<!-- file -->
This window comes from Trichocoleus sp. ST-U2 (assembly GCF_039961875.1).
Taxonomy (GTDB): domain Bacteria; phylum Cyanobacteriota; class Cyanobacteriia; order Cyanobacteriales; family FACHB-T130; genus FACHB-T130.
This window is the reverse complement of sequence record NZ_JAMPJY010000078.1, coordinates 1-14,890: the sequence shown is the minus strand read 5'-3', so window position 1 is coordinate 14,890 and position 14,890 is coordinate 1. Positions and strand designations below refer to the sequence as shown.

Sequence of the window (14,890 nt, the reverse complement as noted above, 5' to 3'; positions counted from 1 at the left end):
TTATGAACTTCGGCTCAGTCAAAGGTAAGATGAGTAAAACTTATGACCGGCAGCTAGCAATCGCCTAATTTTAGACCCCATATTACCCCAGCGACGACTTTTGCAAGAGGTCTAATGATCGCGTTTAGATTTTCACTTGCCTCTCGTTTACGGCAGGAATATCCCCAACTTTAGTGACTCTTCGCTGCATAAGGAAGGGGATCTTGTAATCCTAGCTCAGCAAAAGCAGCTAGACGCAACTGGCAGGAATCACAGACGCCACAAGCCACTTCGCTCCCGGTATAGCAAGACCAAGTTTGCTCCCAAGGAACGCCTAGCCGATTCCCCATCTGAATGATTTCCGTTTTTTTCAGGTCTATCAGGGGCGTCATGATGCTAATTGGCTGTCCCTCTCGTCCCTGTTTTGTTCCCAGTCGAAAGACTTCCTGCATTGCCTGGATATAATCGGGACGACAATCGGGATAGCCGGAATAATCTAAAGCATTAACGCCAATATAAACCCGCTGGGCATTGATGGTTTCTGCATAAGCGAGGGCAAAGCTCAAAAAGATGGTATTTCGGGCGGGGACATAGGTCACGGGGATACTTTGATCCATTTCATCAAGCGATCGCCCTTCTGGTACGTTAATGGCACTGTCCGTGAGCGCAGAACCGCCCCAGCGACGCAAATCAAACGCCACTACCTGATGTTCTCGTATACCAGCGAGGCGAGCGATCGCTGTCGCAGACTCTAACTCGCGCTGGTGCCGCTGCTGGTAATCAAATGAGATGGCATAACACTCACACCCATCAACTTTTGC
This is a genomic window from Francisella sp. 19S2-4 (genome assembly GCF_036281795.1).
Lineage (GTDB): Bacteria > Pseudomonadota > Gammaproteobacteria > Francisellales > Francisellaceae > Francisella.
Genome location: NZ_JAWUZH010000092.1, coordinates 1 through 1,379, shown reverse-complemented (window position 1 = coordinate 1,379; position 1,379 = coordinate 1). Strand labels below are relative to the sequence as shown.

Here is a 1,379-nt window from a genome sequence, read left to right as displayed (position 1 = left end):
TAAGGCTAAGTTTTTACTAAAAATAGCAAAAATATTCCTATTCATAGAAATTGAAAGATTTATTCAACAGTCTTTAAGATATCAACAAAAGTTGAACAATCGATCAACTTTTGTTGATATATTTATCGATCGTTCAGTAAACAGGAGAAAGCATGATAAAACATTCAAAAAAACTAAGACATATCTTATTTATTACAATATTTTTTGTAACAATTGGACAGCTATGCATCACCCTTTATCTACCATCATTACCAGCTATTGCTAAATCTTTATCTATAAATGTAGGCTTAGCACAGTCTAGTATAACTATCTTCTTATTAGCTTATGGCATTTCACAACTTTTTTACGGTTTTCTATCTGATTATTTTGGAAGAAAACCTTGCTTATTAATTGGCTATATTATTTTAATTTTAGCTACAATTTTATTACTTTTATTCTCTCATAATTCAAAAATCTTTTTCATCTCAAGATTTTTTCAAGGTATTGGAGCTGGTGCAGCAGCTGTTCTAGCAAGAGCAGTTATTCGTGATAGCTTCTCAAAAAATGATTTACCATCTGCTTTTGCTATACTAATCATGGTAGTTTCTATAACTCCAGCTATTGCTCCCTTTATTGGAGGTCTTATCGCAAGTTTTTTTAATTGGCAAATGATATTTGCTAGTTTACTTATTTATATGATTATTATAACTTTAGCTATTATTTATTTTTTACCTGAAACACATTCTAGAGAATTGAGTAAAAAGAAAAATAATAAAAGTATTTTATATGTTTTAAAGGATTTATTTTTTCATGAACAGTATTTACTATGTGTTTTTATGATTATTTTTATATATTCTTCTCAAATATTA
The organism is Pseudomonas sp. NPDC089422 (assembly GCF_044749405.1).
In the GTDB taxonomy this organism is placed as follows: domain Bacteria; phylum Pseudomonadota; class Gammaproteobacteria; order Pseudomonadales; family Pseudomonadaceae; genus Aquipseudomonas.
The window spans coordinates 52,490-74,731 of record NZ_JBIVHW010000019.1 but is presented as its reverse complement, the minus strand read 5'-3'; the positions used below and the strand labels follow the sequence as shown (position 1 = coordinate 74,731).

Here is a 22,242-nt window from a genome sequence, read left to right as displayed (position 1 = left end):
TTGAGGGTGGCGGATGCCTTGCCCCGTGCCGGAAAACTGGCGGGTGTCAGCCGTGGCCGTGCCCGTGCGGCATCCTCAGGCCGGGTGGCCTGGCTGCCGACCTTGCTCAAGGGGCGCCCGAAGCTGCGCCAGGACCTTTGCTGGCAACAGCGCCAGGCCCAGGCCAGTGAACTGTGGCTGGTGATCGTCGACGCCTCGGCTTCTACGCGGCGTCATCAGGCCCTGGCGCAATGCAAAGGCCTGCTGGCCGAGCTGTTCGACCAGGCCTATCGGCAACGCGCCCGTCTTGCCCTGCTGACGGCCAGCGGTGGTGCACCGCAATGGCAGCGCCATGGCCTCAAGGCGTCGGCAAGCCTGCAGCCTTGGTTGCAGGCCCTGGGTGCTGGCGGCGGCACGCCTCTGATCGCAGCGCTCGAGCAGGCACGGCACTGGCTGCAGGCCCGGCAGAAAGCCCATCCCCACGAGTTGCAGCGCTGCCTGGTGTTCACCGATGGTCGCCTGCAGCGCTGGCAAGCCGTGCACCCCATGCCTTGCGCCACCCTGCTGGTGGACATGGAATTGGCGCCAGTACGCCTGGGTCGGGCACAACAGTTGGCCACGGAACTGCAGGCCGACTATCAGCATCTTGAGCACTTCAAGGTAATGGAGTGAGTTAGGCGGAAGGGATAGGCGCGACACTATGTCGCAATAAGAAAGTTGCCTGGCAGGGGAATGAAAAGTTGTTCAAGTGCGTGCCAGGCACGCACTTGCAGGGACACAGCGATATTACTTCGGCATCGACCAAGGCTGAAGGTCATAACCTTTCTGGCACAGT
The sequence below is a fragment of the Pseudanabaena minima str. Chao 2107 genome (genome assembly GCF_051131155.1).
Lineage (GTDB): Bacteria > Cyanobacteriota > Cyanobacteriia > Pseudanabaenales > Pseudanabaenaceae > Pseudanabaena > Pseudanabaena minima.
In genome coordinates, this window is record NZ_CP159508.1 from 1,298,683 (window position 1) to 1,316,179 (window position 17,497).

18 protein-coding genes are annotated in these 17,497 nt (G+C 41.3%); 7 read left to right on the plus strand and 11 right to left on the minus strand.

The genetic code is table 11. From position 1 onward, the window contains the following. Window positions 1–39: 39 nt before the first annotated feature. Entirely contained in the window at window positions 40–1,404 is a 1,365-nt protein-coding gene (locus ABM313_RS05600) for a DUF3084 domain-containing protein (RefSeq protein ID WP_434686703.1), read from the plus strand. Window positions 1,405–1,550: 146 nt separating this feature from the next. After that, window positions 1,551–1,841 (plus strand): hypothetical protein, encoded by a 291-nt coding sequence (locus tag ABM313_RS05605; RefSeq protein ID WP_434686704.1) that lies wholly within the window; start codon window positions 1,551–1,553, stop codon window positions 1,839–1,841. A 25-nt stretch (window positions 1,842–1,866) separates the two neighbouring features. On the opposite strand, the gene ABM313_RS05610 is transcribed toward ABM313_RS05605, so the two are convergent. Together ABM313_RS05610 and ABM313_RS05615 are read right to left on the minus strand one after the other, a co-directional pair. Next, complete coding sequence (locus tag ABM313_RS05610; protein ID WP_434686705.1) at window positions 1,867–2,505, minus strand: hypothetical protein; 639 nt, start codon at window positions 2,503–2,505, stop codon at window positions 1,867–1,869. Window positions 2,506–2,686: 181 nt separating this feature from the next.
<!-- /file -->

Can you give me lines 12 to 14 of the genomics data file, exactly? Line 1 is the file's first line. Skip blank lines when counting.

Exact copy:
In the GTDB taxonomy this organism is placed as follows: domain Bacteria; phylum Pseudomonadota; class Gammaproteobacteria; order Pseudomonadales; family Pseudomonadaceae; genus Aquipseudomonas.
The window spans coordinates 52,490-74,731 of record NZ_JBIVHW010000019.1 but is presented as its reverse complement, the minus strand read 5'-3'; the positions used below and the strand labels follow the sequence as shown (position 1 = coordinate 74,731).

Here is a 22,242-nt window from a genome sequence, read left to right as displayed (position 1 = left end):